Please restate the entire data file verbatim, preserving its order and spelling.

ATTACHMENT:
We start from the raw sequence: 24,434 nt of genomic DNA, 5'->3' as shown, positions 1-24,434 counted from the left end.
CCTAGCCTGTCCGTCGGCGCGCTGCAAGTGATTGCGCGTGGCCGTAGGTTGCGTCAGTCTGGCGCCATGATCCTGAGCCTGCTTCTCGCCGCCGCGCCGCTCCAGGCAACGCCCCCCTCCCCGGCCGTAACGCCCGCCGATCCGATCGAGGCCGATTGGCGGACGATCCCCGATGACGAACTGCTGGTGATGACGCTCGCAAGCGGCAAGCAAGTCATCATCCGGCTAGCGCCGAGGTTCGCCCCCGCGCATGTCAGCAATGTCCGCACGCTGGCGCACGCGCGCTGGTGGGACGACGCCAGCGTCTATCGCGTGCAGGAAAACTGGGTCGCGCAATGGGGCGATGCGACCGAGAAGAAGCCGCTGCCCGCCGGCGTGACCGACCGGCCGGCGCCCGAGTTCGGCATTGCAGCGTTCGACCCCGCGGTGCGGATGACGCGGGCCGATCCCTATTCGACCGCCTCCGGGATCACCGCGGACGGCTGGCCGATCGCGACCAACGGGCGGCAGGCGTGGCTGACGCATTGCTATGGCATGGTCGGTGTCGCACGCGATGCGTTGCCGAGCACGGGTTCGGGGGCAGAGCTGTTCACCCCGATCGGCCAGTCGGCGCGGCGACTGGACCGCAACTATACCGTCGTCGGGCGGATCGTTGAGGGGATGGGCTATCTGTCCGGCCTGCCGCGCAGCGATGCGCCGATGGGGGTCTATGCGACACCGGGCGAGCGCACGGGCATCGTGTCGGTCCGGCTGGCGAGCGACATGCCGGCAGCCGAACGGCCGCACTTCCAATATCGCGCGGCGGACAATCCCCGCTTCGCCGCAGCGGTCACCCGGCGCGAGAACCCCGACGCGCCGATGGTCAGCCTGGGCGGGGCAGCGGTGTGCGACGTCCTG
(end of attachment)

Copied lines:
We start from the raw sequence: 24,434 nt of genomic DNA, 5'->3' as shown, positions 1-24,434 counted from the left end.
CCTAGCCTGTCCGTCGGCGCGCTGCAAGTGATTGCGCGTGGCCGTAGGTTGCGTCAGTCTGGCGCCATGATCCTGAGCCTGCTTCTCGCCGCCGCGCCGCTCCAGGCAACGCCCCCCTCCCCGGCCGTAACGCCCGCCGATCCGATCGAGGCCGATTGGCGGACGATCCCCGATGACGAACTGCTGGTGATGACGCTCGCAAGCGGCAAGCAAGTCATCATCCGGCTAGCGCCGAGGTTCGCCCCCGCGCATGTCAGCAATGTCCGCACGCTGGCGCACGCGCGCTGGTGGGACGACGCCAGCGTCTATCGCGTGCAGGAAAACTGGGTCGCGCAATGGGGCGATGCGACCGAGAAGAAGCCGCTGCCCGCCGGCGTGACCGACCGGCCGGCGCCCGAGTTCGGCATTGCAGCGTTCGACCCCGCGGTGCGGATGACGCGGGCCGATCCCTATTCGACCGCCTCCGGGATCACCGCGGACGGCTGGCCGATCGCGACCAACGGGCGGCAGGCGTGGCTGACGCATTGCTATGGCATGGTCGGTGTCGCACGCGATGCGTTGCCGAGCACGGGTTCGGGGGCAGAGCTGTTCACCCCGATCGGCCAGTCGGCGCGGCGACTGGACCGCAACTATACCGTCGTCGGGCGGATCGTTGAGGGGATGGGCTATCTGTCCGGCCTGCCGCGCAGCGATGCGCCGATGGGGGTCTATGCGACACCGGGCGAGCGCACGGGCATCGTGTCGGTCCGGCTGGCGAGCGACATGCCGGCAGCCGAACGGCCGCACTTCCAATATCGCGCGGCGGACAATCCCCGCTTCGCCGCAGCGGTCACCCGGCGCGAGAACCCCGACGCGCCGATGGTCAGCCTGGGCGGGGCAGCGGTGTGCGACGTCCTG